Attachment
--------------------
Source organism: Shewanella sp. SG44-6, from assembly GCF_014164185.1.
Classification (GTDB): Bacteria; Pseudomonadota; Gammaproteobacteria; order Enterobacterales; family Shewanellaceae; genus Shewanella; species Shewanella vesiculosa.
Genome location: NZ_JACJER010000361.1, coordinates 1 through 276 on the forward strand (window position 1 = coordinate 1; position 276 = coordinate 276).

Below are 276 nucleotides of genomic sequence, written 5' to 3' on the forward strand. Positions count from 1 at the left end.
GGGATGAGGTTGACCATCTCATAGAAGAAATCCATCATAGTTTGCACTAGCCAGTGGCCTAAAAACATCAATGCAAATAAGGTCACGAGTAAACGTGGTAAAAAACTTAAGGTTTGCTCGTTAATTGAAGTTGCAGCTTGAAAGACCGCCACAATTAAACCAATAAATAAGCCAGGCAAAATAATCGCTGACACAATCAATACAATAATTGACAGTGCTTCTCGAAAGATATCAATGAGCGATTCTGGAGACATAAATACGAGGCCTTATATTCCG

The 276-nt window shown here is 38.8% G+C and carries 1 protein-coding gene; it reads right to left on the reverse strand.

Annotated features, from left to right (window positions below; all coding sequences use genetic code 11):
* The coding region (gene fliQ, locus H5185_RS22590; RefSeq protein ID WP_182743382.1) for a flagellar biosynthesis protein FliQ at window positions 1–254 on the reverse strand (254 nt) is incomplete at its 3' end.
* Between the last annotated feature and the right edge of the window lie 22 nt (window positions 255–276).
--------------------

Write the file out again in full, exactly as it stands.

Source organism: Shewanella sp. SG44-6, from assembly GCF_014164185.1.
Classification (GTDB): Bacteria; Pseudomonadota; Gammaproteobacteria; order Enterobacterales; family Shewanellaceae; genus Shewanella; species Shewanella vesiculosa.
Genome location: NZ_JACJER010000361.1, coordinates 1 through 276 on the forward strand (window position 1 = coordinate 1; position 276 = coordinate 276).

Below are 276 nucleotides of genomic sequence, written 5' to 3' on the forward strand. Positions count from 1 at the left end.
GGGATGAGGTTGACCATCTCATAGAAGAAATCCATCATAGTTTGCACTAGCCAGTGGCCTAAAAACATCAATGCAAATAAGGTCACGAGTAAACGTGGTAAAAAACTTAAGGTTTGCTCGTTAATTGAAGTTGCAGCTTGAAAGACCGCCACAATTAAACCAATAAATAAGCCAGGCAAAATAATCGCTGACACAATCAATACAATAATTGACAGTGCTTCTCGAAAGATATCAATGAGCGATTCTGGAGACATAAATACGAGGCCTTATATTCCG

The 276-nt window shown here is 38.8% G+C and carries 1 protein-coding gene; it reads right to left on the reverse strand.

Annotated features, from left to right (window positions below; all coding sequences use genetic code 11):
* The coding region (gene fliQ, locus H5185_RS22590; RefSeq protein ID WP_182743382.1) for a flagellar biosynthesis protein FliQ at window positions 1–254 on the reverse strand (254 nt) is incomplete at its 3' end.
* Between the last annotated feature and the right edge of the window lie 22 nt (window positions 255–276).